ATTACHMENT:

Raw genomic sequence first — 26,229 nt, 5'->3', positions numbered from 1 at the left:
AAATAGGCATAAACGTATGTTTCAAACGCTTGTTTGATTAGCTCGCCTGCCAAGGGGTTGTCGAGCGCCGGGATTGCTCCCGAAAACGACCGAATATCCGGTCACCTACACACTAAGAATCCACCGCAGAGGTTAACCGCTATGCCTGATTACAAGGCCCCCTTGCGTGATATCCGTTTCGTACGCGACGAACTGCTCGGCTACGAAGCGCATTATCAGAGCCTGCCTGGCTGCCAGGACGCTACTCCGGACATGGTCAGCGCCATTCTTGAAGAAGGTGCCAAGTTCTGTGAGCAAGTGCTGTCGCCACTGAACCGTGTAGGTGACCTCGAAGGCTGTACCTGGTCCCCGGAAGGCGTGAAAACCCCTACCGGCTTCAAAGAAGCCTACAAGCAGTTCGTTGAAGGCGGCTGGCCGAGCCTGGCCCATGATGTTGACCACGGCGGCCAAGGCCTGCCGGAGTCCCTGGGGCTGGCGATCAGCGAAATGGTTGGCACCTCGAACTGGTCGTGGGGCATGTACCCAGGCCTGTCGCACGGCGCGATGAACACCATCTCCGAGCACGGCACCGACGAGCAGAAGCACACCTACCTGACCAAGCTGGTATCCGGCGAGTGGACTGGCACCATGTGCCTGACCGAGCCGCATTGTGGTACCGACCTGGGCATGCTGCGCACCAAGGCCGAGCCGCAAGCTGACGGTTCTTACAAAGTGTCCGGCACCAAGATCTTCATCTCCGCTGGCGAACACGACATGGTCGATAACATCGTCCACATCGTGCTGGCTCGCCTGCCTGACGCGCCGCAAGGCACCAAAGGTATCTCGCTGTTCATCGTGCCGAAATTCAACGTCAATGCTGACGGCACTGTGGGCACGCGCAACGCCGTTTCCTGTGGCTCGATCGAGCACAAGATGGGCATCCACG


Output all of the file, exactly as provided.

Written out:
Raw genomic sequence first — 26,229 nt, 5'->3', positions numbered from 1 at the left:
AAATAGGCATAAACGTATGTTTCAAACGCTTGTTTGATTAGCTCGCCTGCCAAGGGGTTGTCGAGCGCCGGGATTGCTCCCGAAAACGACCGAATATCCGGTCACCTACACACTAAGAATCCACCGCAGAGGTTAACCGCTATGCCTGATTACAAGGCCCCCTTGCGTGATATCCGTTTCGTACGCGACGAACTGCTCGGCTACGAAGCGCATTATCAGAGCCTGCCTGGCTGCCAGGACGCTACTCCGGACATGGTCAGCGCCATTCTTGAAGAAGGTGCCAAGTTCTGTGAGCAAGTGCTGTCGCCACTGAACCGTGTAGGTGACCTCGAAGGCTGTACCTGGTCCCCGGAAGGCGTGAAAACCCCTACCGGCTTCAAAGAAGCCTACAAGCAGTTCGTTGAAGGCGGCTGGCCGAGCCTGGCCCATGATGTTGACCACGGCGGCCAAGGCCTGCCGGAGTCCCTGGGGCTGGCGATCAGCGAAATGGTTGGCACCTCGAACTGGTCGTGGGGCATGTACCCAGGCCTGTCGCACGGCGCGATGAACACCATCTCCGAGCACGGCACCGACGAGCAGAAGCACACCTACCTGACCAAGCTGGTATCCGGCGAGTGGACTGGCACCATGTGCCTGACCGAGCCGCATTGTGGTACCGACCTGGGCATGCTGCGCACCAAGGCCGAGCCGCAAGCTGACGGTTCTTACAAAGTGTCCGGCACCAAGATCTTCATCTCCGCTGGCGAACACGACATGGTCGATAACATCGTCCACATCGTGCTGGCTCGCCTGCCTGACGCGCCGCAAGGCACCAAAGGTATCTCGCTGTTCATCGTGCCGAAATTCAACGTCAATGCTGACGGCACTGTGGGCACGCGCAACGCCGTTTCCTGTGGCTCGATCGAGCACAAGATGGGCATCCACG